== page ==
Before Genevieve Le Hunt started her own business she was working part-time in PR and was known in the office the “person who brings cake”.
But being lactose intolerant, the Melbourne-based 30-year-old liked to try out recipes that didn’t make her feel ill. Of course, sometimes she just wanted a short-cut and to bake from a packet mix.
“I was trying to make an egg replacement and I thought this is just ‘too hard basket’ and I went to the supermarket and there wasn’t really anything there.”
That's when - back in October 2013 - she had the idea to start selling pre-prepared mixes with a healthy twist.
As Gen told Mamamia, she only started her business, Bake Mixes, as a way to make an extra $150 a week to supplement her part-time income from her PR role and her casual job in retail.
"I thought if I can't be bothered, surely other people can't be bothered. I'll sell it at a market and make $150."
But what started as a side-hustle to top up her income quickly became a serious source of revenue. Gen had the first inkling she might just be onto something when she launched the business online and made more money in one hour than she made in her day-jobs in a week.
"I had originally planned just do it at the markets, but I thought I'd put in online and be able to direct people to the website," Gen explained.
"I was in the backroom on my lunch break, I launched the website on my phone, and I automatically started getting orders and they weren't from people I knew.
"So I just started crying and freaking out, and yeah I made more money then than I did the whole week through those two jobs combined."
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Four years on and Gen is shipping Bake Mixes orders all over Australia and internationally, as well as to 350 stores that stock her products here and even in the US.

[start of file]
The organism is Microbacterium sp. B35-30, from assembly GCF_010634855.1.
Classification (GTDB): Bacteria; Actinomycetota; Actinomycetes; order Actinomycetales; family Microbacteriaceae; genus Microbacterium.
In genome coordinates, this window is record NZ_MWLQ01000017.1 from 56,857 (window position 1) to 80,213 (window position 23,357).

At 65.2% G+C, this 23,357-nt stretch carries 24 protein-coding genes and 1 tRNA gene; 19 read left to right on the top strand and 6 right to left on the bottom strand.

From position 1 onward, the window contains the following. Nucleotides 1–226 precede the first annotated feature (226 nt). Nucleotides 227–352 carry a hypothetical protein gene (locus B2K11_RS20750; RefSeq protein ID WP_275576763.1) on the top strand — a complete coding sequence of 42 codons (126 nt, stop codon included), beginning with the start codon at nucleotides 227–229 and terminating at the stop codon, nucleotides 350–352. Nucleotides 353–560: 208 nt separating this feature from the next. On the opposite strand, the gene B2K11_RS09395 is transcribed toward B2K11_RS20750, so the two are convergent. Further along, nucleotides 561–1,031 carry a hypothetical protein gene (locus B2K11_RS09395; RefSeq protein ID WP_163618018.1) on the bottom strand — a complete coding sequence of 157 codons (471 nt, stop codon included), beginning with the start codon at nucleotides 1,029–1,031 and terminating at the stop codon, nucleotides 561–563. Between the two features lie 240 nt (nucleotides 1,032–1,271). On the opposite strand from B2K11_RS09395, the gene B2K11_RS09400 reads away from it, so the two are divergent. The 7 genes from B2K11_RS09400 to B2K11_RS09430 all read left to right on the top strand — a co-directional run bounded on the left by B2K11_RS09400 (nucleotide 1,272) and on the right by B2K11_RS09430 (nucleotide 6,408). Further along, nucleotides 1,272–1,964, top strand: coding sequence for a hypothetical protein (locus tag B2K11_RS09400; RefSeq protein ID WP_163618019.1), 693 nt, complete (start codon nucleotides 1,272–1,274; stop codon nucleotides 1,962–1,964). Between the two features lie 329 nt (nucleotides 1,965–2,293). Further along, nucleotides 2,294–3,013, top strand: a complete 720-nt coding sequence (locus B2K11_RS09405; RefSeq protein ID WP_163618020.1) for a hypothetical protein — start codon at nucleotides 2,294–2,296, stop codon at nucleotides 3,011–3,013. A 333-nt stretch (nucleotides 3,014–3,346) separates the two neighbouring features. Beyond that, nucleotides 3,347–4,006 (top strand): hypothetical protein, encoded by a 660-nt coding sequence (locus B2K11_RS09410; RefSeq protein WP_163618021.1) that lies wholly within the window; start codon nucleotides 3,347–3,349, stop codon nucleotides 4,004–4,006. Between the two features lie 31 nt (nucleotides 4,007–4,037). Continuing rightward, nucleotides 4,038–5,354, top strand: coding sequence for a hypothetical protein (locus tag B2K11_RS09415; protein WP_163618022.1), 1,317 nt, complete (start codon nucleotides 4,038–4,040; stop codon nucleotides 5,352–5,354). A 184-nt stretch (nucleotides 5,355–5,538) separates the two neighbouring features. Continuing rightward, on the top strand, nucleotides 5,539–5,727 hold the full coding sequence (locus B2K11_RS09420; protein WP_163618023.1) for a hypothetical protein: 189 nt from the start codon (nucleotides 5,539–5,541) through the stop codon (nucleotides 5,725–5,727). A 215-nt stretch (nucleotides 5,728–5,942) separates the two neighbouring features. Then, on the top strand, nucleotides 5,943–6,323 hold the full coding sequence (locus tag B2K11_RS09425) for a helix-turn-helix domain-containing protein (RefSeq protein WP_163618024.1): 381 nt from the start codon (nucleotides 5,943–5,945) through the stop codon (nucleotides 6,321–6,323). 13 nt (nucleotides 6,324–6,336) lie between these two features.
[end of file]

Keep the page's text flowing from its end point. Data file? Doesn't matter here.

She said the process of building up her business was gradual and she didn't make it her only source of income until she was sure it was going to succeed long-term.
"I've gone back and forward [between working on the business full-time and not]. Two weeks after launching the business I was made redundant, just before Christmas. So I was forced into it," she said.
But it wasn't long before she picked up part-time work again, and advises against anyone making their side-hustle their sole source of income too soon.
"You stress yourself out too much and end up resenting the business."
Instead, she made ties with local businesses who wanted to stock her bake mixes, making each one by hand from home, and eventually moved to a contract manufacturer.
Her business has grown so much so that it's caught the eye of yoghurt manufacturer Chobani, who have awarded her one of five four-month intensive traineeships, which will offer her guidance in all aspects of running a business, from sales to marketing.
"The biggest part is that they're backing us. It's really exciting."
Beyond this, Gen has a clear goal for where she wants the business to end up.
"I really want to be an everyday, no-brainer purchase when you do your weekly food shop at major supermarkets, that's where I want it to end up."
"I want it to be like a healthy-version of Betty Crocker."